How My ADHD Influences Who I Am as a Teacher


At the first college I attended, I struggled mightily. As a result of my ADHD, I was accustomed to the frustration that came with underperforming in high school. I was constantly getting grades that did not reflect the effort I put in to my work, or my interest in the subject material, because I truly love to learn. I actually really loved most of my high school classes I got C’s in. My senior year I took AP environmental science and while I scored a 5 on the AP exam, I received a C for the course, one of my favorites from my entire four years.

When I got to college, things only got worse. I went to a demanding and academically rigorous high school, but college was so much harder. Furthermore, I had no idea how to manage my time with all of this new freedom and a substantially heavier workload. I thought I was supposed to just sit and focus and get my work done, and could never figure out why that was impossible for me. I would become so frustrated trying to get my work done, I would often just give up. Either that, or I completely forgot I had homework until right before it was due and I was left to come up with some flimsy excuse to give my professors. I was constantly explaining I had left my homework in my dorm—sometimes I had truly forgotten. Other times I needed to buy myself more time. I once woke up late on the day of a test and emailed my professor to say I was sick, 10 minutes after the test had begun. I actually withdrew from a class because I had a paper due the next day that there was no way I would finish in time.

My professors thought I was a complete screw up. They thought I was lazy and irresponsible. I didn’t pay attention in class because I didn’t care. That girls don’t have ADHD so I must just be unmotivated. Or unintelligent. They never knew that in fact, I missed that last sentence because I was paying attention to everything. That I wanted so badly to just sit and listen like my classmates could. To get my work done in timely manner. But I couldn’t.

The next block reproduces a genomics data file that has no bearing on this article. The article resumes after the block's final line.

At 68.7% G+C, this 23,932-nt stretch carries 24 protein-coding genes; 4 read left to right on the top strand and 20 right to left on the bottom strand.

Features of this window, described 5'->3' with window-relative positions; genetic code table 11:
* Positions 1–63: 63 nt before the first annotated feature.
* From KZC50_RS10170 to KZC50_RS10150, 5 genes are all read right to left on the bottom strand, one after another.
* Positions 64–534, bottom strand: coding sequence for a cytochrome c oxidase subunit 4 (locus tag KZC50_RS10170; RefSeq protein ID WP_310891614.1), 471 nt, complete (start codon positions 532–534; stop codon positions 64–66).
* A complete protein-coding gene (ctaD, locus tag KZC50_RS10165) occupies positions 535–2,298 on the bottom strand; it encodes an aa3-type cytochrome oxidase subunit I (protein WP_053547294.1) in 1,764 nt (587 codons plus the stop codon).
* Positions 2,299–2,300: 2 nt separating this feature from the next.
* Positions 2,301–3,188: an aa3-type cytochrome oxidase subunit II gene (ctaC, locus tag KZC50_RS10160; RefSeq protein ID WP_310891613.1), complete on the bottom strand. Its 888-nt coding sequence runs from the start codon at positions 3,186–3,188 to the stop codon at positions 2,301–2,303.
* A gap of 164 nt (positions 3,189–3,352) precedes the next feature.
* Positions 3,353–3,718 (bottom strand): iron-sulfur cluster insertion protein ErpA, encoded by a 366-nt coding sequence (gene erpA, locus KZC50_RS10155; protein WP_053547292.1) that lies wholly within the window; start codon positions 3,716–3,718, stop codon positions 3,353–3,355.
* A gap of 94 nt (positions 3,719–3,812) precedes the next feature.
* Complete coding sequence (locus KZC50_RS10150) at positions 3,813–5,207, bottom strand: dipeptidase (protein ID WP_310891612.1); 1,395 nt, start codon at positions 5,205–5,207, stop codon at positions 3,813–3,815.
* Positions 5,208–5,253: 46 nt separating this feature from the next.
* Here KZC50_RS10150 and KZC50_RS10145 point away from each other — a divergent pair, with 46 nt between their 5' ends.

Eventually, I did figure out how to succeed. It took a long time, but it started with acceptance. It started when I realized it was OK that I couldn’t finish my homework in one sitting, and rather than try, I needed to build in enough time to take constant breaks. That I needed to write a detailed outline before starting a paper. I’m in graduate school now, set to finish with straight A’s, a feat I never thought possible of myself. I got here, however, on my own and with the love and acceptance of my family. During my first two years of college, it would have meant so much to me if just one professor had reached out to ask, “What’s going on?” It would have meant even more if any of them had seen me as more than the student who was chronically late and struggling to stay afloat.

For the past year, I have had the great privilege to teach some amazing undergraduate students as a graduate student instructor. I never ever want my students to feel like they’re worthless because they need an instruction to be repeated, or they forgot to answer a question on their homework or spaced on something really obvious on the test. They are such fantastic kids, all bright and interesting in their own unique way. I see them for who they are, and not for their grades; I know all too well what it feels like to be a number. The struggle is a gift, and because of my own challenges, I’ve made a huge effort to get to know my students and to put myself in their shoes, because I really see myself in them. I feel lucky to know these students as well as I do, and if my own challenges can help me to raise them up, then I feel lucky to have those too.

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Thinkstock photo via Wavebreakmedia

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